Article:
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VA Aiming for Gradual Reforms of Finance Management System

The agency looks to streamline its financial services system through tying IT reforms to a broader modernization push.

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The Department of Veterans Affairs is aiming to overhaul its single 30-year-old core accounting system, as part of a financial systems modernization push that follows a more long-term approach to technical reform.

The agency appears to be contending with the challenge of modernizing a system that was first launched in the 1980s — a potentially sensitive process considering the sheer breadth of service lines dependent on an antiquated foundation. The solution may lie in a more gradual approach that allows the VA to fine tune a new financial services system without outpacing other modernization initiatives or interrupting core business processes, said VA Associate Deputy Assistant Secretary for Financial Business Operations Avie Snow at the AGA Financial Systems Summit last week in Washington, D.C.

Snow highlighted two prior failed initiatives that have been instrumental in encouraging a more procedural blueprint going forward.

“The right people weren’t managing it,” she said. “There was a lack of VA foundation, and the whole thing crumbled in on itself.”

Snow also credited these shortcomings to a lack of internal management, recognizing that investment from agency stakeholders will be crucial for ensuring the long-term success of VA financial systems modernization.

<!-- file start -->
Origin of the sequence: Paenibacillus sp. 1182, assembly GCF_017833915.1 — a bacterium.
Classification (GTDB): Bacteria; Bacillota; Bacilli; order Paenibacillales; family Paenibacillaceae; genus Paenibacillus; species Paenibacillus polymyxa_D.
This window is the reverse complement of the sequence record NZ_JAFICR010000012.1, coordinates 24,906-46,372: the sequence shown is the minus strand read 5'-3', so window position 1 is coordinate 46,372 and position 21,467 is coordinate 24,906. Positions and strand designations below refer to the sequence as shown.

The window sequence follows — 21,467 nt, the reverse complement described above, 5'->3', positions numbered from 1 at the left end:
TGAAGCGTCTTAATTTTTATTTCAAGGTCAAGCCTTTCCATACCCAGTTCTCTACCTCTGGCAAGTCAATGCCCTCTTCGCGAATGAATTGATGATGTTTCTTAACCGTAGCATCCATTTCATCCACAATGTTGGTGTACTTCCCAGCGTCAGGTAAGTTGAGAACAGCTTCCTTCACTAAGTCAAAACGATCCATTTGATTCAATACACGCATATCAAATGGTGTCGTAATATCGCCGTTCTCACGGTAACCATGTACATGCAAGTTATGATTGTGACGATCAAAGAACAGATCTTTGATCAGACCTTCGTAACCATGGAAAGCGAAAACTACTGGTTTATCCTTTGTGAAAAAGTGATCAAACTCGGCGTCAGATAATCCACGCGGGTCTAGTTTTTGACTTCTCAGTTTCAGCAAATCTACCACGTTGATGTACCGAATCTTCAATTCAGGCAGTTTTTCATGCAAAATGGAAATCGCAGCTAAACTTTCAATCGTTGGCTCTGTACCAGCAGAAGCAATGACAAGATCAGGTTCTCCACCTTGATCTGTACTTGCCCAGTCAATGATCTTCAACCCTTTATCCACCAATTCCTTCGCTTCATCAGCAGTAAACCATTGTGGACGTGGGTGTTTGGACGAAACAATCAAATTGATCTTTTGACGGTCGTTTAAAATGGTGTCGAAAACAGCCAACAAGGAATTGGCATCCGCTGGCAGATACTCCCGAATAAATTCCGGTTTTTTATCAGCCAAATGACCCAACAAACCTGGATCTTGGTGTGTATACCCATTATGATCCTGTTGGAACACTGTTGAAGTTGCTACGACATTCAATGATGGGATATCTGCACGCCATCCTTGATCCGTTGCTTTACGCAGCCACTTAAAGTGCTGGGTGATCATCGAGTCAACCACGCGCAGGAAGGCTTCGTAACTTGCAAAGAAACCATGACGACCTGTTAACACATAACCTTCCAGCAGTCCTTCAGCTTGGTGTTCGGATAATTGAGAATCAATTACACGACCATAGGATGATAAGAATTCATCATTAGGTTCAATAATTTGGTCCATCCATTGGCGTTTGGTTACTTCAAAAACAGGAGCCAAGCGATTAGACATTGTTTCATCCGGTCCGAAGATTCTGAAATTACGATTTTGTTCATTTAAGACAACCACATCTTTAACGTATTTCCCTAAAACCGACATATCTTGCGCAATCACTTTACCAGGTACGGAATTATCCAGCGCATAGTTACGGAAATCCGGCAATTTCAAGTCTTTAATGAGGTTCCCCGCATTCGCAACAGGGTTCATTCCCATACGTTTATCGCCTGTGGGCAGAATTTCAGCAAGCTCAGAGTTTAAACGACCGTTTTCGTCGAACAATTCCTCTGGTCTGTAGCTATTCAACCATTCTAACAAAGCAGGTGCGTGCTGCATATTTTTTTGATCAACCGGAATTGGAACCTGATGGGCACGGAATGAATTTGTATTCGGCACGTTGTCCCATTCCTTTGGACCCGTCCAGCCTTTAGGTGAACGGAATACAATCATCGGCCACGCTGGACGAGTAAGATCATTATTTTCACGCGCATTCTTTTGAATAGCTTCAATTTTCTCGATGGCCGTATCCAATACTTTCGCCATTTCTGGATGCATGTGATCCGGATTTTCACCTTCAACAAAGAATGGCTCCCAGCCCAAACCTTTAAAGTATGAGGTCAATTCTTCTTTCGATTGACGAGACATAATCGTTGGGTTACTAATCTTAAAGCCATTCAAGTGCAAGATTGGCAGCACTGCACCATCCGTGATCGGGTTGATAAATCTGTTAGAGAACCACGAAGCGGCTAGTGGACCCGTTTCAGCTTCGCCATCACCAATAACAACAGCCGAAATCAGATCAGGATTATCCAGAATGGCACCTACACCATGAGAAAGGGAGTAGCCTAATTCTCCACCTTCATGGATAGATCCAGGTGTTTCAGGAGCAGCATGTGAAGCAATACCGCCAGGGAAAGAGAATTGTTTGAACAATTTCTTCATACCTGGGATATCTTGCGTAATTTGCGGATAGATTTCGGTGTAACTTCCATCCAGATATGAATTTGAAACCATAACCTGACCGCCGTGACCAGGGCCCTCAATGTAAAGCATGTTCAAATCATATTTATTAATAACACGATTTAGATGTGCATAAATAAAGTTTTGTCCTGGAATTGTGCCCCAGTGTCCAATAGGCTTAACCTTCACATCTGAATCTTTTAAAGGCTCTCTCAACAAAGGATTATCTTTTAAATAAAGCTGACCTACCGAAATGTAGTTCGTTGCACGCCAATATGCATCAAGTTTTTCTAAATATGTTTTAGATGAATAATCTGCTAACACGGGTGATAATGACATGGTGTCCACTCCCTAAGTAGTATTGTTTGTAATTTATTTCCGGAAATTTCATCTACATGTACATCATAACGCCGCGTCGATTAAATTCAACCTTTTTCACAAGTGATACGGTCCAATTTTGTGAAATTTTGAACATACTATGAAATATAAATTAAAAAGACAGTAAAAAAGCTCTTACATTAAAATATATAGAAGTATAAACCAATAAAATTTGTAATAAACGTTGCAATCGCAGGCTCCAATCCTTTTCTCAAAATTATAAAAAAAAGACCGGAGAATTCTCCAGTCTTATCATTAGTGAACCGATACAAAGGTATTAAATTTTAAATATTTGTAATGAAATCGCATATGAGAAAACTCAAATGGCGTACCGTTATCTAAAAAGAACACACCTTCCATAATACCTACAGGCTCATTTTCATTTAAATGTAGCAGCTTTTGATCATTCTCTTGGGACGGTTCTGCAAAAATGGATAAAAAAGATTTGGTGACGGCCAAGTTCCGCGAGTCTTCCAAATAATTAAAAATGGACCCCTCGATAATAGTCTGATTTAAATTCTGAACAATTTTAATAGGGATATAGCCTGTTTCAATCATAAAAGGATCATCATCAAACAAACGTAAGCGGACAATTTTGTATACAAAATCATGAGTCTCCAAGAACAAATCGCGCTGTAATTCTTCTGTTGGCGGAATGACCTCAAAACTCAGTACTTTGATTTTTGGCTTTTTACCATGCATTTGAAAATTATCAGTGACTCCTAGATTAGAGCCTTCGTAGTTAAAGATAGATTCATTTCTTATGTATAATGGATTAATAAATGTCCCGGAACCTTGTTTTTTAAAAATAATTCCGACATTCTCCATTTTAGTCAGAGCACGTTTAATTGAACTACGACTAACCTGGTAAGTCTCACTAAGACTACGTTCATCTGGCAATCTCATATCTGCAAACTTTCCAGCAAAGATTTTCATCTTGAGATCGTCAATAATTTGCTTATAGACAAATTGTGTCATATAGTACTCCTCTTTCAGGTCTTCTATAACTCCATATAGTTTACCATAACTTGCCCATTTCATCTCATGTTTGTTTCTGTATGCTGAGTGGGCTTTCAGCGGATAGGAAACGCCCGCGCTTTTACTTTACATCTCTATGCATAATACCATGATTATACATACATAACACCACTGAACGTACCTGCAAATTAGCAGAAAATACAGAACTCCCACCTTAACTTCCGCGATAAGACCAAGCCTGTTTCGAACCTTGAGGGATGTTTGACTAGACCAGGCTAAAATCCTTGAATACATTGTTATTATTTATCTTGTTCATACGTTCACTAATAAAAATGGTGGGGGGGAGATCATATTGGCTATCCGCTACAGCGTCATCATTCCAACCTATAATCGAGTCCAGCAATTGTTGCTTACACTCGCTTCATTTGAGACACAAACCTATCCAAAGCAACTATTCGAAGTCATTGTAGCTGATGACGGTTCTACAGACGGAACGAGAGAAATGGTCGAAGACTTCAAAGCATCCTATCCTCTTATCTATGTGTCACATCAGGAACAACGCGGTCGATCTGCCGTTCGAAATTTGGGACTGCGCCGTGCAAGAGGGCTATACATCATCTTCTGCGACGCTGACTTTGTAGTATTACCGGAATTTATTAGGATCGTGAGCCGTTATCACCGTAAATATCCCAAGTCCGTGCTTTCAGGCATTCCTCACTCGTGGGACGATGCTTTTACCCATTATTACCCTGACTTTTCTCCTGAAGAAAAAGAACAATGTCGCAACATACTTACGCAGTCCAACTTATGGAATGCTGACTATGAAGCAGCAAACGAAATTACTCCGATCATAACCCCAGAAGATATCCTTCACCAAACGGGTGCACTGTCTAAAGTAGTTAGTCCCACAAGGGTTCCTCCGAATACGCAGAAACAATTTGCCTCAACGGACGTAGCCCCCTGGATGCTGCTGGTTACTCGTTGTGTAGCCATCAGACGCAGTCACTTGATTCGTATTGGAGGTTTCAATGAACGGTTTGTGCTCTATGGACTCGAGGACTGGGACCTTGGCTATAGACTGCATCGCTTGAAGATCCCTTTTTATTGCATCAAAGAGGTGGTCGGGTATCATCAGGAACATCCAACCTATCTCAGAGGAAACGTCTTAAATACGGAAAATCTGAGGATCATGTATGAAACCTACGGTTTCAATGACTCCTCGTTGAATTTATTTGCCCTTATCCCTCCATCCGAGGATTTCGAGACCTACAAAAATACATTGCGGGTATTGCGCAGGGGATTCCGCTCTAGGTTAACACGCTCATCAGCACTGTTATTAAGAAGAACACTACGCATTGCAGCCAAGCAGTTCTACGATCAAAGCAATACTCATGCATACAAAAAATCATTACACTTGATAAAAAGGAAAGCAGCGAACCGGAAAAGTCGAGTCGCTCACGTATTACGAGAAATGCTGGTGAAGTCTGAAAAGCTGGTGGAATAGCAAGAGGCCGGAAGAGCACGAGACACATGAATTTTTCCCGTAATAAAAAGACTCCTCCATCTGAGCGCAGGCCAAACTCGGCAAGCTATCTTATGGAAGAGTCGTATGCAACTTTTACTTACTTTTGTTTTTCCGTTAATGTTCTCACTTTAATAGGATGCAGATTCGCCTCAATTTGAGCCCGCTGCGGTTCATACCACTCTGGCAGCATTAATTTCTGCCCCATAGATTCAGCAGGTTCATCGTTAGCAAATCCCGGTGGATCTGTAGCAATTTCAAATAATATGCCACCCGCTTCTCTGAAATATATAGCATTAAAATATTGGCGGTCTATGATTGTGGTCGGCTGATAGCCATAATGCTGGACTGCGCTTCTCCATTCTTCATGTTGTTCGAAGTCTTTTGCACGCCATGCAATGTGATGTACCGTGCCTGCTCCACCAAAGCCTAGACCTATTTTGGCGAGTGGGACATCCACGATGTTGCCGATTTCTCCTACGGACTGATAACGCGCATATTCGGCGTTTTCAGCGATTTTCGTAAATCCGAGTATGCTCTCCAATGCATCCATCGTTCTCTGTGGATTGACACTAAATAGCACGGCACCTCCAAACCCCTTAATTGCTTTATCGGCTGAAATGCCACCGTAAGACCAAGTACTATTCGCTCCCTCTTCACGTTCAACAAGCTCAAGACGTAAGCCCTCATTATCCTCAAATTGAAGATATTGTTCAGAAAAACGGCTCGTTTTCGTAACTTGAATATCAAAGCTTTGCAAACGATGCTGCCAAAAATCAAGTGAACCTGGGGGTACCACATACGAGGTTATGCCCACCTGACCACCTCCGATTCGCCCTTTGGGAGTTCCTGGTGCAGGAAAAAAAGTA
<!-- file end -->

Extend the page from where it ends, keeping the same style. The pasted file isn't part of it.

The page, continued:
“Fortunately, we now have good government oversight,” she said.

This steady approach to technical reform is nevertheless slated to begin impacting VA services within the year.

“In July, we want to bring the [National Cemetery Administration] onto an integrated system,” Snow said. Using the comparatively limited IT infrastructure of the NCA as a starting point could allow the VA to better prepare to instate similar reforms within the more complex systems that uphold the Veterans Health Administration and Veterans Benefits Administration.

While VA modernization has been well funded, and the agency itself is quite expansive, Snow sees this as an essential reason for following a more gradual approach to systems reform.

“Even though the agency is very large and our budget is very generous, we’re doing this very gradually. … The timeline is long, we’re looking at a 10-year implementation,” Snow said, “It’s a very different approach based on funding and standing it up incrementally.”

Similarly, Snow admitted that the VA’s stature and breadth of managed services has instilled caution in overhauling systems that cross the entire agency. VA leadership appears to be prioritizing initiatives that more immediately impact veterans, preferring to manage core system changes in a way that enables — rather than interrupts — these modernization efforts.

“There is such a thing as change fatigue,” Snow said. “An organization can only take on so much change at once before disaster.”

Still, Snow expressed optimism about the possibility for financial systems modernization to improve VA business processes as a whole.

“It would be amazing to bring the VA onto one consolidated [enterprise resource planning] system,” Snow said.

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